Pointwise Convergence Theorem.  If f is a 2π-periodic piecewise continuous function that has a right-hand derivative $f'(x+)$ and a left hand derivative $f'(x-)$ at $x$, then $\lim_{N\to \infty}S_N(x) = \left\{ \begin{array}{cl} f(x) & \text{if }f \ \text{is continuous at }x.\\ \tfrac12 (f(x+)+f(x-)) & \text{if }f\ \text{has a jump discontinuity at } x. \end{array} \right.$ Proof: The trick here is to put the the error SN(x) - f(x) or SN(x) - (f(x+)+f(x-))/2 in the right form. Since in the continuous case one just has f(x+)=f(x-)=f(x), we can do both cases using $E_N(x) = S_N(x) - \frac12 (f(x+)+f(x-))$. From the third property of DN listed above and the final form of $S_N$ given in $(\dagger$), we obtain $E_N(x) = \int_0^\pi (f(x+u) + f(x-u) - f(x+) - f(x-))D_N(u)du$. Use property 4 of $D_N(u)$ to put the error in the form $E_N(x) = \int_0^\pi (f(x+u) + f(x-u) - f(x+) - f(x-)/(2\pi \sin(u/2)) \sin((N+\tfrac12)u)du = \int_0^\pi F(u) \sin((N+\tfrac12)u)du,$ where $F(u) := (f(x+u) + f(x-u) - f(x+) - f(x-)/(2\pi \sin(u/2))$. Since x is fixed, we can ignore the dependence of the expression above on $x$. L'Hospital's rule and the fact that $f$ has right and left derivatives at x imply that $\lim_{u \downarrow 0} F(u) = (f'(x+) - f'(x-))/\pi$, so F has a right hand limit at u = 0. This and the piecewise continuity of f and 1/sin(u/2) on the open interval (0,π] mean that F(u) is piecewise continuous on [0,π]. From the Riemann Lebesgue Lemma we have that $\lim_{N\to \infty}E_N(x) = 0.$ $\ \square$

An example. In class we showed that if $f(x) = \left\{ \begin{array}{cl} 1 & 0 \le x \le \pi, \\ -1 & -\pi <\le x< 0 \end{array} \right.$, then, in the Fourier series for $f$, all of the $a_n$'s are $0$ and also, when $n$ is even, the $b_n$'s are $0$. For odd $n$, $b_n=\frac{4}{n \pi}$. Thus the Fourier series for $f$ satisfies $\sum_{n\ \text{odd}} \frac{4}{n \pi}\sin(nx) = \sum_{k=1}^\infty \frac{4}{(2k-1) \pi}\sin\big((2k-1)x\big) = \left\{ \begin{array}{cl} f(x) = 1, & \text{for } \ 0< x < \pi \\ \frac12 \big(f(0+)+ f(0-)\big) = 0,& \text{for } x=0 \\ f(x) = -1, & \text{for } -\pi < x< 0. \end{array} \right.$ As an illustration of what this means, let's set $x = \pi/2$. For this value of $x$, we have $1 = \sum_{k=1}^\infty \frac{4}{(2k-1) \pi}\sin\big((2k-1)\pi/2\big)$. Since $\sin\big(\frac{(2k-1)\pi}{2}\big)= (-1)^{k+1}$, we have, after multiplying both sides by $\pi/4$, $\frac{\pi}{4} = \sum_{k=1}^\infty \frac{4(-1)^{k+1}}{2k-1} = 1 - \frac13 + \frac17 - \frac19 + \cdots,$ which is a famous series was used to compute $\pi$. We point out that, since the series has terms that alternate and decrease in absolute value, the error made truncating the series after $K$ terms is $\frac{1}{2K+1}$. Thus to compute $\pi/4$ to within $0.01$, we would need to take $K\ge 50$.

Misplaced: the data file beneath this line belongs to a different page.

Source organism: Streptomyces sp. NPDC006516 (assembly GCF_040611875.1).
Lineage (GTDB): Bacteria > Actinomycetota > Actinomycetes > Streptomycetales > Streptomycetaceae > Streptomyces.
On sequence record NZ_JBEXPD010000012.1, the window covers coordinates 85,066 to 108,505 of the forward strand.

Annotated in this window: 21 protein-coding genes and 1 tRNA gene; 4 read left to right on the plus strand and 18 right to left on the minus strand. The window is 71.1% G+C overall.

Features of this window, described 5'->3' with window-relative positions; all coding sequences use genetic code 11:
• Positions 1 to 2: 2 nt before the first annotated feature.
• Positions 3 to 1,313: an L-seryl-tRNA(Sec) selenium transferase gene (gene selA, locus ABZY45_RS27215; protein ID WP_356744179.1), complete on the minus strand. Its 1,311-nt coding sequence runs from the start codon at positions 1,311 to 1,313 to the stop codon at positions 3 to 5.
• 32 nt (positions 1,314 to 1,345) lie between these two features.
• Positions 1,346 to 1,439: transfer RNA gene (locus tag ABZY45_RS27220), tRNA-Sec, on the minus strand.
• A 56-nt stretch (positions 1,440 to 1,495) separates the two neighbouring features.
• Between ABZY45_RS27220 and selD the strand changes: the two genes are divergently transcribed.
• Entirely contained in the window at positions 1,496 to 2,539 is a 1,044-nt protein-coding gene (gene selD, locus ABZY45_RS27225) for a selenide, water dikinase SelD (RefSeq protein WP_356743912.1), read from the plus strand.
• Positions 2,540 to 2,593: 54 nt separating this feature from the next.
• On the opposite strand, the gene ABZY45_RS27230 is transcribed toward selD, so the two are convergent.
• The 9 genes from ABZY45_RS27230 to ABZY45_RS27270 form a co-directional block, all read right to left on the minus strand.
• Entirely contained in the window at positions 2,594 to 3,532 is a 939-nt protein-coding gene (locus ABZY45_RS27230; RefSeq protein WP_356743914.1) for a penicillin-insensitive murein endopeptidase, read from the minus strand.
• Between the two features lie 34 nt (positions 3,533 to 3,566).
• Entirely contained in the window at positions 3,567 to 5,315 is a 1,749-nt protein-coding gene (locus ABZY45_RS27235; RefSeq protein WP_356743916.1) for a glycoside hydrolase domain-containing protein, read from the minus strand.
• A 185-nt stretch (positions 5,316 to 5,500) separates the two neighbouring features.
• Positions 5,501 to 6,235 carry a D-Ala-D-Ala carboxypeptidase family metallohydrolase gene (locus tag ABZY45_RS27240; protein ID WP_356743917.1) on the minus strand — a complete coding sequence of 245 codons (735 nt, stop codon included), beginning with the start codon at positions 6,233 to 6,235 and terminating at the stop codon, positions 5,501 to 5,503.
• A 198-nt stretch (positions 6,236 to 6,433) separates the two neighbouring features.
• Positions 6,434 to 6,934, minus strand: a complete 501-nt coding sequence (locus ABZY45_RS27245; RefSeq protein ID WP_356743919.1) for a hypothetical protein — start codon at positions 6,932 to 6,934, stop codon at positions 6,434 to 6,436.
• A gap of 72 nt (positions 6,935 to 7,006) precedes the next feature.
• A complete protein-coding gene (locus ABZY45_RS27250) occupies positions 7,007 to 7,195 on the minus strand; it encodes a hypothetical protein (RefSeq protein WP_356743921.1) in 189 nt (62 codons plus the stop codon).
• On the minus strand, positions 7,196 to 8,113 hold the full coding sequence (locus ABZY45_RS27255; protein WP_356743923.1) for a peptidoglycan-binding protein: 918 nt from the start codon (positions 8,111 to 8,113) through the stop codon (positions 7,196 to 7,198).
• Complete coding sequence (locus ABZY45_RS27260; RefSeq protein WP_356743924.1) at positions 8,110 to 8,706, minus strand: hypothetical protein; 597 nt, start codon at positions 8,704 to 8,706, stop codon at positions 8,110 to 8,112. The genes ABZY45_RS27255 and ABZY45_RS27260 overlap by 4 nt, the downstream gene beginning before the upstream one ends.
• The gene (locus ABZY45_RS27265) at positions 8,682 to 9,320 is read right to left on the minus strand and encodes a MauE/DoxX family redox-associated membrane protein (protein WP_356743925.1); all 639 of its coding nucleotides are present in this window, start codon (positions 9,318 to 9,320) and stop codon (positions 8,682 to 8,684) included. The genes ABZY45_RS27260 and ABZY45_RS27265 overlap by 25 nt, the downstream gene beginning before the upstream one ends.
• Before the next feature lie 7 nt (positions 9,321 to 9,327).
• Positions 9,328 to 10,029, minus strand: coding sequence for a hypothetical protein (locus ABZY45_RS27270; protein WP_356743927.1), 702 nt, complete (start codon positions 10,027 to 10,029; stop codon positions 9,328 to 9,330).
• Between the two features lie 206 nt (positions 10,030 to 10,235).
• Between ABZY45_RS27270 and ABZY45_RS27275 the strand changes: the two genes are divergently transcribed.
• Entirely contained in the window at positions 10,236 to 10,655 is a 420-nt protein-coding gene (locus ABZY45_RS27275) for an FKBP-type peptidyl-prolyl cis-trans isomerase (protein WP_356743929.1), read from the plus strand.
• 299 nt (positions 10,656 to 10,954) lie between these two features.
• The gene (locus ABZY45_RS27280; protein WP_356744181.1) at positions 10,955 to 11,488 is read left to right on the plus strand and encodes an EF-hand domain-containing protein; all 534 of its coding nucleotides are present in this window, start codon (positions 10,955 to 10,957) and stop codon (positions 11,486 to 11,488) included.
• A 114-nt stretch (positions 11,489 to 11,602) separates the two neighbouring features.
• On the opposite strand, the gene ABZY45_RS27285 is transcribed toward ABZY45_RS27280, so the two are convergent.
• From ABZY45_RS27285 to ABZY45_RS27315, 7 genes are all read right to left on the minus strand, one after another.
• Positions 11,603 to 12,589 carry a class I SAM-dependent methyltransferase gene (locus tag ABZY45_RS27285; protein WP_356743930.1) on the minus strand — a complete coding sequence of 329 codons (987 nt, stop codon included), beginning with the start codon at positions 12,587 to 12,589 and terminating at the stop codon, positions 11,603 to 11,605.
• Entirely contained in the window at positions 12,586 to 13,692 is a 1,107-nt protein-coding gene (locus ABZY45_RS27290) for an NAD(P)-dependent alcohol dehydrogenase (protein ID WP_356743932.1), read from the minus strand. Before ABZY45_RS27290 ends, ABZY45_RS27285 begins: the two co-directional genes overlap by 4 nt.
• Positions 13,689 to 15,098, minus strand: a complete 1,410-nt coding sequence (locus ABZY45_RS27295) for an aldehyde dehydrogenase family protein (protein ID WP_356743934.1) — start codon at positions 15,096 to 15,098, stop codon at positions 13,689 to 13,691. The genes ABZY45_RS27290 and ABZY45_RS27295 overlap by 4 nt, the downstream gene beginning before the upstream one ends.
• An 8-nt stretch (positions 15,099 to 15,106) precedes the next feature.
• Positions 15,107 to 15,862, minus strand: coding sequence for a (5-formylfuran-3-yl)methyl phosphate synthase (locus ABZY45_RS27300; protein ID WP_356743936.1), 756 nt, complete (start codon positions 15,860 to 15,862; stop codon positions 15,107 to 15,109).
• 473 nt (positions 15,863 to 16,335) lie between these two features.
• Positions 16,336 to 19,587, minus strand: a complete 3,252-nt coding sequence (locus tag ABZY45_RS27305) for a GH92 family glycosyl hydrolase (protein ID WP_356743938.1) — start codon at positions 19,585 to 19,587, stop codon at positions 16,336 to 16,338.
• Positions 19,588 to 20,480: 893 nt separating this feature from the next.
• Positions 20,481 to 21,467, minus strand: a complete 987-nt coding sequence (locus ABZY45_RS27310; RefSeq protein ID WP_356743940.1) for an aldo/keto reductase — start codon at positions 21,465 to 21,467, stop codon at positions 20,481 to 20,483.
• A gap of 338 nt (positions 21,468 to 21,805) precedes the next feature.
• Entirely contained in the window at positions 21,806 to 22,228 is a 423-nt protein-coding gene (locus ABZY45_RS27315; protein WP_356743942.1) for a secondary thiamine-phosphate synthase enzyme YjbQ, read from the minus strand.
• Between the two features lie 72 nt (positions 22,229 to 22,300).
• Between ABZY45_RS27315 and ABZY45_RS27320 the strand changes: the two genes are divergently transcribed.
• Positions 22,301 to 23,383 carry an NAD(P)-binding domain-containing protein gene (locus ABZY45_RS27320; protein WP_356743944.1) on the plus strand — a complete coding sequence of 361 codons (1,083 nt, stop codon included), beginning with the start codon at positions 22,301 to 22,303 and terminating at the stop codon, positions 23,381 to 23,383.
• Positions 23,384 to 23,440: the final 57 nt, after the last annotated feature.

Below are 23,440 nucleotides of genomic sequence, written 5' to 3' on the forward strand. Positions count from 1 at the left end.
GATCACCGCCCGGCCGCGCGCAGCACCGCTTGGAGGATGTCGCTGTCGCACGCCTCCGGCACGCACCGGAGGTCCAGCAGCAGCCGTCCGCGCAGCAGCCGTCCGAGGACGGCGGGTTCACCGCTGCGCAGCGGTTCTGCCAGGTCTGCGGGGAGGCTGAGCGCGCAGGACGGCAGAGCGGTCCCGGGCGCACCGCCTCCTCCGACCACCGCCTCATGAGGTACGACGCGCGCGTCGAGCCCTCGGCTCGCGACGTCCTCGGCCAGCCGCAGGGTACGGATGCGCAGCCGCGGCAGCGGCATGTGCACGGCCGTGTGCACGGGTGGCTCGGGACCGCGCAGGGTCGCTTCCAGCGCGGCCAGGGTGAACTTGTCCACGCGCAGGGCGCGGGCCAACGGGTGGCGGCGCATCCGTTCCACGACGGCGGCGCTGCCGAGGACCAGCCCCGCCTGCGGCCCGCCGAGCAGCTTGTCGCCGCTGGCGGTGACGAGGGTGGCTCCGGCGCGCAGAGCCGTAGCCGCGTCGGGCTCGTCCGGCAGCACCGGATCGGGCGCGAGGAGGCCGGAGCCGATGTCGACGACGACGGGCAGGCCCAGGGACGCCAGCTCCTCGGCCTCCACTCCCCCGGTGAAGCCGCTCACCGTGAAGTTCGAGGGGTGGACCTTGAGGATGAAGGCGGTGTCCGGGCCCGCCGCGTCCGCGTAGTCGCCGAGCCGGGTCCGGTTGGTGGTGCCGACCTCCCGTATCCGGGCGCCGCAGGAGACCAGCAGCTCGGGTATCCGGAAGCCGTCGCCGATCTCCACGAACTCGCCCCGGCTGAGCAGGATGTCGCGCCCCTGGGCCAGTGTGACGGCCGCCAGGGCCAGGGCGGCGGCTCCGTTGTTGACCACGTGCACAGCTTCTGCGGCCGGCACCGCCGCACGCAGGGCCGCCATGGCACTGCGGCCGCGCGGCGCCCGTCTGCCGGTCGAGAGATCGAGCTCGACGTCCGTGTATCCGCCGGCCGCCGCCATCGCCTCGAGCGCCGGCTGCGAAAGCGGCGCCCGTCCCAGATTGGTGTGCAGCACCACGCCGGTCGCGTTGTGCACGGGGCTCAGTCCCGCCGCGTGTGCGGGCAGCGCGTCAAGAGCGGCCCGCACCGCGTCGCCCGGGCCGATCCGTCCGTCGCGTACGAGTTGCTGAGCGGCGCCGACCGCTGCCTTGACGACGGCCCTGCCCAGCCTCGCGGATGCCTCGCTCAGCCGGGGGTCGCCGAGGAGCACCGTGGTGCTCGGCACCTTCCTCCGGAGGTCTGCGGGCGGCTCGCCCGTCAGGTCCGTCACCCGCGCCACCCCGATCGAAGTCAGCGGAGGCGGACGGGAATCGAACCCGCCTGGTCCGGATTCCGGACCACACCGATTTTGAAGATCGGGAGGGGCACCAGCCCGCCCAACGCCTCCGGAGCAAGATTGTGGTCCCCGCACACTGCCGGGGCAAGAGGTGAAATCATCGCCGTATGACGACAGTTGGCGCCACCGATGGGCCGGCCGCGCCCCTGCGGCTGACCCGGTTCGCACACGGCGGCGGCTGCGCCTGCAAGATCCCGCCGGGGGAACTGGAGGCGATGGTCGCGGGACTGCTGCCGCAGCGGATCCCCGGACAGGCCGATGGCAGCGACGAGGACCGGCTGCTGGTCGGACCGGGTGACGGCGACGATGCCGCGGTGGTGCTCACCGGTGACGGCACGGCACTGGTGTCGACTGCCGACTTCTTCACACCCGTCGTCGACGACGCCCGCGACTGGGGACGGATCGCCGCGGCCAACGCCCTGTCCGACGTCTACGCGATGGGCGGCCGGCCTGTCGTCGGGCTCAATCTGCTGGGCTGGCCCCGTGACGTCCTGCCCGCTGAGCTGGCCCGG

### The Formula for the Dirichlet Kernel

We want to establish property 4 of DN(u). Let z = eiu, so zn = einu for n = -N, ..., N. We can write the Dirichlet kernel this way:
2π DN(u) = (1 + z + z2 + ... + zN) + (1 + z-1 + ... + z-N) - 1.
From this, we get that
2π(z-1)DN = zN+1 -1 - z-N + z - z + 1 = zN+1 - z-N,
2π(eiu-1)DN = ei(N+1)u - e-iNu,
2i eiu/2 sin(u/2)(2π) DN = 2i eiu/2 sin((N+1/2)u) .
Dividing by the appropriate factors yields the formula that we want.